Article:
A distraught intruder walks into the church office, making demands. Do you still think it can't happen to your church?
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(Photo: REUTERS)A law enforcement officer enters the First Baptist Church of Sutherland Springs.

A marital disagreement turns violent prior to a pastoral counseling session. A distraught intruder walks into the church office, making demands. A man carrying a semi-automatic weapon enters the sanctuary during a Sunday morning service.

Do you still think it can't happen to your church?

What if it does? Are you ready?

What's stopping your church from developing a safety and security mindset? Matt Parmerlee, risk strategy specialist for Brotherhood Mutual, says that denial or fear often prevents churches from creating a safety and security program. "I hear, 'we know everyone in the community' or 'our church is in a good part of town.' I tell churches, to consider the possibility of not if, but when."

Starting a safety and security program at your church doesn't have to be complicated or costly—it's important to do what you can. "Many churches don't know where to start, or think that a huge budget is necessary to develop a team," Parmelee says. "There are many things churches can do right now that are low cost or no cost."

Is your leadership motived to make changes today? It's possible to make quick, meaningful changes. Jump-start your plan with these 10, do-it-today action steps:

1. Assign roles.

In an emergency, determine who will call 911, who will talk to authorities, and who will talk to the media. Assign backups for each role.

2. Identify trained professionals within the membership.

Look for trained medical professionals, current or former law enforcement officers, and members with military or security backgrounds.

3. Invest in two-way radios.

Two-way radios eliminate spotty cell service and scrambling to locate a list of internal phone numbers. Ushers, day care workers, and office staff equipped with two-way radios can relay information quickly throughout your building or campus.

4. Create a single entrance into the church.

Assign an usher or team member to lock doors once your service starts. Any unlocked doors should be actively monitored. All other entrances should be inaccessible from the outside of your church. Ensure that the exit doors remain unlocked from the inside.

5. Monitor doors and lots.

During services, assign a volunteer to monitor an unlocked door or two volunteers for the parking lot. Equip your volunteers with two-way radios.

6. Move your pulpit.

If your pulpit is in the middle of the stage or platform, consider relocating it to the side. By doing this, pastors and other groups facing the congregation can be closer to an exit or side room. Position people at the front of the congregation who can observe comings and goings during the service.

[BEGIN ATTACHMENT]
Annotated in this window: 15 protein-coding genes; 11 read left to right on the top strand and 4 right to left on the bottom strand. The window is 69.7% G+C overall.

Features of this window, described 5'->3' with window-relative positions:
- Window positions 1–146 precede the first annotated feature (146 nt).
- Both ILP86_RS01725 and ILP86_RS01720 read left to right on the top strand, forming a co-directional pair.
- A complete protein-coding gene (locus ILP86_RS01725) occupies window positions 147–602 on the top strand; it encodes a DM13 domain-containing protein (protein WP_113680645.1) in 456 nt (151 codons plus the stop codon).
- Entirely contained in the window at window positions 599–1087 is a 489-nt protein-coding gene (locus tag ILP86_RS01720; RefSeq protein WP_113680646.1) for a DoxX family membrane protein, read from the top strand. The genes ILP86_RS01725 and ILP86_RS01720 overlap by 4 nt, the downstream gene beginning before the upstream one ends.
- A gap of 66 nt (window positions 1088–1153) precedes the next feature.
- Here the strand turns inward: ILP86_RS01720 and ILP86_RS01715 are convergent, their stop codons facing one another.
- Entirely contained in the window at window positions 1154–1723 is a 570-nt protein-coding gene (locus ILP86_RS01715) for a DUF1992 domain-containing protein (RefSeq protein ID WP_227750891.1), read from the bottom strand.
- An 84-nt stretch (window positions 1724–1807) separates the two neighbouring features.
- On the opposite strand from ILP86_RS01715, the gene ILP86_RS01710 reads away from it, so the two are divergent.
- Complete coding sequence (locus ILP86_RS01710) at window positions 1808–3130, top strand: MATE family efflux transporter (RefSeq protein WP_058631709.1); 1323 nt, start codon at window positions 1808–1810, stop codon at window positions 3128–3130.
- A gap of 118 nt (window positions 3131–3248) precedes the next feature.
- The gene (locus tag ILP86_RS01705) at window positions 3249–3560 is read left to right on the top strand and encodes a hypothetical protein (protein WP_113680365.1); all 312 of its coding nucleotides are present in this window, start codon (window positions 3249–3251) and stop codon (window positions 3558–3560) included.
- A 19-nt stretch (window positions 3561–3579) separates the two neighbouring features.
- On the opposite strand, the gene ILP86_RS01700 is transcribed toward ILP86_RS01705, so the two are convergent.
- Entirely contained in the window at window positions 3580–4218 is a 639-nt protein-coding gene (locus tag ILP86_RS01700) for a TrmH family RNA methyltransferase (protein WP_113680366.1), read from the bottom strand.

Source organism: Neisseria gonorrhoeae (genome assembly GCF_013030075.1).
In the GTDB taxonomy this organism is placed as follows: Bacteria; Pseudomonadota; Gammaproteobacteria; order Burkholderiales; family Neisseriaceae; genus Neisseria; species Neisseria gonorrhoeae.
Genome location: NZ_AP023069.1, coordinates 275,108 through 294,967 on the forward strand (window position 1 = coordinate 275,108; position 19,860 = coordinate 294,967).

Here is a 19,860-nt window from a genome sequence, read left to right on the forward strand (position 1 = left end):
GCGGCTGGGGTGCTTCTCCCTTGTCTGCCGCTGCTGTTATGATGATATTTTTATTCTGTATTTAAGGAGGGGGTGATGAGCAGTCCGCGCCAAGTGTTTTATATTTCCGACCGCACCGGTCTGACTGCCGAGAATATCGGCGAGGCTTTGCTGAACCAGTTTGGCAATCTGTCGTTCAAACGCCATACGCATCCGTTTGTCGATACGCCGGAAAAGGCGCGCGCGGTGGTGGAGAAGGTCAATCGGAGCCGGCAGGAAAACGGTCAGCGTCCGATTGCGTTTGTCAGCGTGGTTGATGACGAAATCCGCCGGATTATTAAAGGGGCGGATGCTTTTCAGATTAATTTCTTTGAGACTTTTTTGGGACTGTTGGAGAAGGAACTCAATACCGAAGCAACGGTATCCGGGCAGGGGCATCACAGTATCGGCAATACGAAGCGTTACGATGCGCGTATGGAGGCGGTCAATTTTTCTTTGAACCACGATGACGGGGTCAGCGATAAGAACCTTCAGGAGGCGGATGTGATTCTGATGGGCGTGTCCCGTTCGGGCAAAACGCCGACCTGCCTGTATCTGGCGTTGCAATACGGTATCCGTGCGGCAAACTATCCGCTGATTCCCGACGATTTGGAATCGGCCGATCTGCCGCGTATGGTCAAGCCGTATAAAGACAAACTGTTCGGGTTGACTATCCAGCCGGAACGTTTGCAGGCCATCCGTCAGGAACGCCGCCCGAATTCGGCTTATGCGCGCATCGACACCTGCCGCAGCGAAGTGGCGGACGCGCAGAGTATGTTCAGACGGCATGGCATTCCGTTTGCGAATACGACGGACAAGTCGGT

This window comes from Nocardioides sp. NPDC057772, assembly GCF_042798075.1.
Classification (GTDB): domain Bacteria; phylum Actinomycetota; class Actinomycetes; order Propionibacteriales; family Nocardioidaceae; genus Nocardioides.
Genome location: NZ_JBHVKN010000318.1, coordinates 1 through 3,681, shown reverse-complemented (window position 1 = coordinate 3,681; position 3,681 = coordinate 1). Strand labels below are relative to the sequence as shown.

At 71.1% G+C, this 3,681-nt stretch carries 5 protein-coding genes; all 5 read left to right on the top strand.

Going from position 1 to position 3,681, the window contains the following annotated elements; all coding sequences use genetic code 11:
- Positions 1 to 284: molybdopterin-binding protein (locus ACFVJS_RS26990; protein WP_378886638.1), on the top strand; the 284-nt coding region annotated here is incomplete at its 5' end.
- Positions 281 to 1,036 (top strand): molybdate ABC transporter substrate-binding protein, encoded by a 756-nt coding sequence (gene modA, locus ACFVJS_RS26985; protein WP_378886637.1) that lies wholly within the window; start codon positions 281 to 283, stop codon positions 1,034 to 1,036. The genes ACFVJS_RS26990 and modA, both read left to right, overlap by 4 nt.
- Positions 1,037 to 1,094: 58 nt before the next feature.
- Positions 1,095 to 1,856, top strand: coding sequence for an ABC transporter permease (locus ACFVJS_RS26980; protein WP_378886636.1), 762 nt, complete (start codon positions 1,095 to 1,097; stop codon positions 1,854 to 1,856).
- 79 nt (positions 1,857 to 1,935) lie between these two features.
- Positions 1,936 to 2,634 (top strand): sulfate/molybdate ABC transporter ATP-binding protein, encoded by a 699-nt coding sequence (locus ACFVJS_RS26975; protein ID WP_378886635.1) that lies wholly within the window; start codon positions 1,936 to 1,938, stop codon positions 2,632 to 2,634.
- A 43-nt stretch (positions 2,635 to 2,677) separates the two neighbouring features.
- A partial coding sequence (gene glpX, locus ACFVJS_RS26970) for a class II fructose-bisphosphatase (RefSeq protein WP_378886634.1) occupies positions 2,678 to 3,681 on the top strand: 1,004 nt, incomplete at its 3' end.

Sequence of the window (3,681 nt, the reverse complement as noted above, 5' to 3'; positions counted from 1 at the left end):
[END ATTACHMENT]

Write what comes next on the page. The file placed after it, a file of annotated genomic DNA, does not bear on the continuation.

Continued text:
7. Draw attention to the exits.

This may seem obvious, but in an emergency, it's easy to forget about side or back exits. Start your message this weekend by pointing out all exits to your congregants.

8. Ask, "what if it happened here?"

Schedule a leadership or staff meeting to spur discussion. Brotherhood Mutual offers several free resources to help guide you through difficult topics.

9. Obtain a list of area crimes.

Your local police department can provide a list of crimes that have happened near your address.

10. Knowing is half the battle.

Invite local law enforcement, a fire marshal, ambulance service, or your insurance agent to your campus to identify trouble spots. They'll help you better understand potential risks and offer solutions to help you create a safer church environment.

You've come this far...are you willing to do more?

Capitalize on your momentum. By working these additional five steps, your church can be ready to respond to just about any emergency:

  • Overcome objections and fear. Engage leadership in deeper discussions.
  • Take a closer look at the unique aspects of your ministry and buildings.
  • Ask, "what does success look like?" Map a strategy to bring your vision to life.
  • Recruit, screen, and train a safety and security team that's ministry-minded and calm; formalize the role of each team member.
  • Create a plan that addresses all relevant emergencies.

If that sounds daunting, know that help is available. Brotherhood Mutual offers free resources that approach safety and security from a ministry point-of-view. You can access free articles, checklists, publications, webinars, and videos here.

Your staff and church members can develop a safety and security mindset. The first steps are always the hardest. By overcoming objections and making small changes, you can help your congregation rise above their denial and fear, and create a safer place to worship for them and others.

Excerpted from the Brotherhood Mutual Insurance Company's Church Safety & Security Guidebook.
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